A recent study of over 20,000 adults found that those who followed an 8-hour time-restricted eating schedule, a type of intermittent fasting, had a 91% higher risk of death from cardiovascular disease, Newsroom reported.

According to the study, people with heart disease or cancer also had an increased risk of cardiovascular death. Compared with a standard schedule of eating across 12-16 hours per day, limiting food intake to less than 8 hours per day was not associated with living longer.

However, experts say that individuals who follow intermittent fasting diet during Ramadan limit the times of the day they eat, but they are not required to stop eating some foods or to restrict the calorie content of the diet.

Intermittent fasting is a different way of eliminating calories from a diet. The numerous studies were mostly done on animals not humans for intermittent fasting. Hence, the outcomes of researches conducted on intermittent fasting have been mixed.

Moreover, it ranks on par or even better than the calorie restriction for the weight loss as suggested by some studies.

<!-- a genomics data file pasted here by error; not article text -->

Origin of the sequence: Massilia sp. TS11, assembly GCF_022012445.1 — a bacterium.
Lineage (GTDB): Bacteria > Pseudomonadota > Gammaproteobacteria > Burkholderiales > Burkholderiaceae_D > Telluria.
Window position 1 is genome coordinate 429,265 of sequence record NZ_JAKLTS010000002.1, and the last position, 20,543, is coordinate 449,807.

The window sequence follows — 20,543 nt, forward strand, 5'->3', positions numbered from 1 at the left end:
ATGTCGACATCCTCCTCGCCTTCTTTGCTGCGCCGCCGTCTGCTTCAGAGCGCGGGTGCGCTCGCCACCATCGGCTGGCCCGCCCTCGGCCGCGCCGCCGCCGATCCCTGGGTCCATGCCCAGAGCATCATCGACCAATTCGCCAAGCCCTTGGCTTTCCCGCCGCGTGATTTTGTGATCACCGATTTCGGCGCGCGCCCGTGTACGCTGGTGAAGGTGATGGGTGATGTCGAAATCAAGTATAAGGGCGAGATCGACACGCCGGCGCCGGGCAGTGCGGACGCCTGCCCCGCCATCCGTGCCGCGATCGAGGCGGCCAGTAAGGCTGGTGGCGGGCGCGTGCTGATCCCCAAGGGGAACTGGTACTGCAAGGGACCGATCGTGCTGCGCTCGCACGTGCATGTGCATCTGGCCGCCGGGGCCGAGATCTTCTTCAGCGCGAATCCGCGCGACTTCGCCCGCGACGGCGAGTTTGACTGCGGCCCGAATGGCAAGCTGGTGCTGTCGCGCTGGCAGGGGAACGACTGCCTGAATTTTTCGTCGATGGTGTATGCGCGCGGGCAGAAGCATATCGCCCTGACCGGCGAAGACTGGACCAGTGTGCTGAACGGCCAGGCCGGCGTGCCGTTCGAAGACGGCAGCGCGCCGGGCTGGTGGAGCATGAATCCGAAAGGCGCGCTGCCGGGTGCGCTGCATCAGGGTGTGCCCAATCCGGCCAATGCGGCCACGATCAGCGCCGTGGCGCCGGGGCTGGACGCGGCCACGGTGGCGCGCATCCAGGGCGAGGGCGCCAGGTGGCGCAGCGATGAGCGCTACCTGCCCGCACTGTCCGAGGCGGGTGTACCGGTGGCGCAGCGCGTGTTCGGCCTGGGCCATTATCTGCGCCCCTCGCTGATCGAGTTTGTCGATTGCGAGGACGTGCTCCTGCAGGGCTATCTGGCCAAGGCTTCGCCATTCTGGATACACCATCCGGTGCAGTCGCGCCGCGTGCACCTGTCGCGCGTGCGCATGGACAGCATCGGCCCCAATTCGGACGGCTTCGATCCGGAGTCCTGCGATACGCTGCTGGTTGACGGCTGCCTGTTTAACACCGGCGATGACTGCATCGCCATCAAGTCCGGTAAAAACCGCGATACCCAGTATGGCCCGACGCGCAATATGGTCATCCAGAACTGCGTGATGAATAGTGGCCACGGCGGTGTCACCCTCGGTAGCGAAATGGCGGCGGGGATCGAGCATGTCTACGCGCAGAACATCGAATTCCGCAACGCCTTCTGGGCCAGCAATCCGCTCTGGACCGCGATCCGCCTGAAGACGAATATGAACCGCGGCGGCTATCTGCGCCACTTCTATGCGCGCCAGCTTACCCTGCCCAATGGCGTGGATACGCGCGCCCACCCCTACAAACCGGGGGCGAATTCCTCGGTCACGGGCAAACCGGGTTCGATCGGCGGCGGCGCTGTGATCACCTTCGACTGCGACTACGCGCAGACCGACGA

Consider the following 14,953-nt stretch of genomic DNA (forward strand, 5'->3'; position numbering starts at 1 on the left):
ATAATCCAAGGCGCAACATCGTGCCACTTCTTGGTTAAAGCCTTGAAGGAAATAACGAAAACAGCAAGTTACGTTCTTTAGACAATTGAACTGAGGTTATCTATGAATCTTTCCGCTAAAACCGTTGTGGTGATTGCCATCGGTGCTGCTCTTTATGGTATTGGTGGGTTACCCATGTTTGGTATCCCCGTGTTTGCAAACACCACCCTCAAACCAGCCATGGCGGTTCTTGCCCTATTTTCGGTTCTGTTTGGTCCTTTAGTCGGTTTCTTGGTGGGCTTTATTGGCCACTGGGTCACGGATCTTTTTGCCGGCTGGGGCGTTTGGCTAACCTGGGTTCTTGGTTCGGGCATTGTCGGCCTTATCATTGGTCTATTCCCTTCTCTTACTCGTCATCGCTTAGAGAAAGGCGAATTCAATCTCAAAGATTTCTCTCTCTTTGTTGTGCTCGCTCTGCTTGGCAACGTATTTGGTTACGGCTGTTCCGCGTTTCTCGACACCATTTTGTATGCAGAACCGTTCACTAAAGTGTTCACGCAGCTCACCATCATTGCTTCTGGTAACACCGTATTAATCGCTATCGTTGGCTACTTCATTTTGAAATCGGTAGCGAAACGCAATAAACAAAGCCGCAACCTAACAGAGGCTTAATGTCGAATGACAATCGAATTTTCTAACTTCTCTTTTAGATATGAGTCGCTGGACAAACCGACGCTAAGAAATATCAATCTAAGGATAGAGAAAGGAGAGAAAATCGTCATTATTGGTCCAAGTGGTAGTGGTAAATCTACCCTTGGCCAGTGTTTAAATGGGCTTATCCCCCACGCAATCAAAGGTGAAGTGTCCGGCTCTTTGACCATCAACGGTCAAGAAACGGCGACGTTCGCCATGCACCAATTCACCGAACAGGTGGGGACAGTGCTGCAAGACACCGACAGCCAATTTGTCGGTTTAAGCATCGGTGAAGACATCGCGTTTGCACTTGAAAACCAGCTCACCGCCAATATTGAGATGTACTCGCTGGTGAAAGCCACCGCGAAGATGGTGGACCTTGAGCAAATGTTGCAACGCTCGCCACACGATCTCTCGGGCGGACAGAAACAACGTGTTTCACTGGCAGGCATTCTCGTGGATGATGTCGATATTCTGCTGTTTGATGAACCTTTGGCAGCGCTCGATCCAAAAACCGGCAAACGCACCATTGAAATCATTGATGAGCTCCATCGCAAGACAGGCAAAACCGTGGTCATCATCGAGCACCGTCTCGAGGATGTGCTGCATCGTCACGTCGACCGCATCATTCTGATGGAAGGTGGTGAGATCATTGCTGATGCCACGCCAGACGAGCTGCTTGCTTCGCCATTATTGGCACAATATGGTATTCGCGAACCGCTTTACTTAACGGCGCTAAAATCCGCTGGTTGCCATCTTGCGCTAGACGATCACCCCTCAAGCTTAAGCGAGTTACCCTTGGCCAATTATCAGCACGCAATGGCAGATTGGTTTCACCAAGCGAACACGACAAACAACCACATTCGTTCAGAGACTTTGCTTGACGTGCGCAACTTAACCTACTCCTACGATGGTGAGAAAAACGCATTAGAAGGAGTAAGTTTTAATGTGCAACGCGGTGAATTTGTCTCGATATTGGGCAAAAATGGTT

Another advantage of intermittent fasting is associated with an increased lifespan and a healthier body. In addition, according to certain trials, it might promote insulin resistance to prevent or fight diabetes.

It also holds for blood pressure keeping triglycerides and cholesterol in check to the heart wellness.

While it is not the cause of death, intermittent fasting may just be a predictor of death as described in the statement made by Victor Wenze Zhong, the chairperson, department of Epidemiology and Biostatistics at the School of Medicine, Shanghai Jiao Tong University.

Still, this type of fasting is not necessarily fatal but it may bring about a lot of health problems.

“Short-term fasting can kick off the same fat-burning mechanisms like keto diets, which have been linked to negative health issues when used for a long time. A few studies suggest that a 24-hour fast might lead to muscle loss”, emphasised Courtney Peterson, an associate professor of nutrition sciences at the University of Alabama Birmingham, when talking to Yahoo Life.

Load More Related Articles
Load More By RelationsTimes
Load More In Health

Leave a Reply

Your email address will not be published. Required fields are marked *

Check Also

Up to 15% of 260 people diagnosed with HIV every month in Sindh are children

Numbers quoted by health department officials highlight alarming situation in Sindh ISLAMA…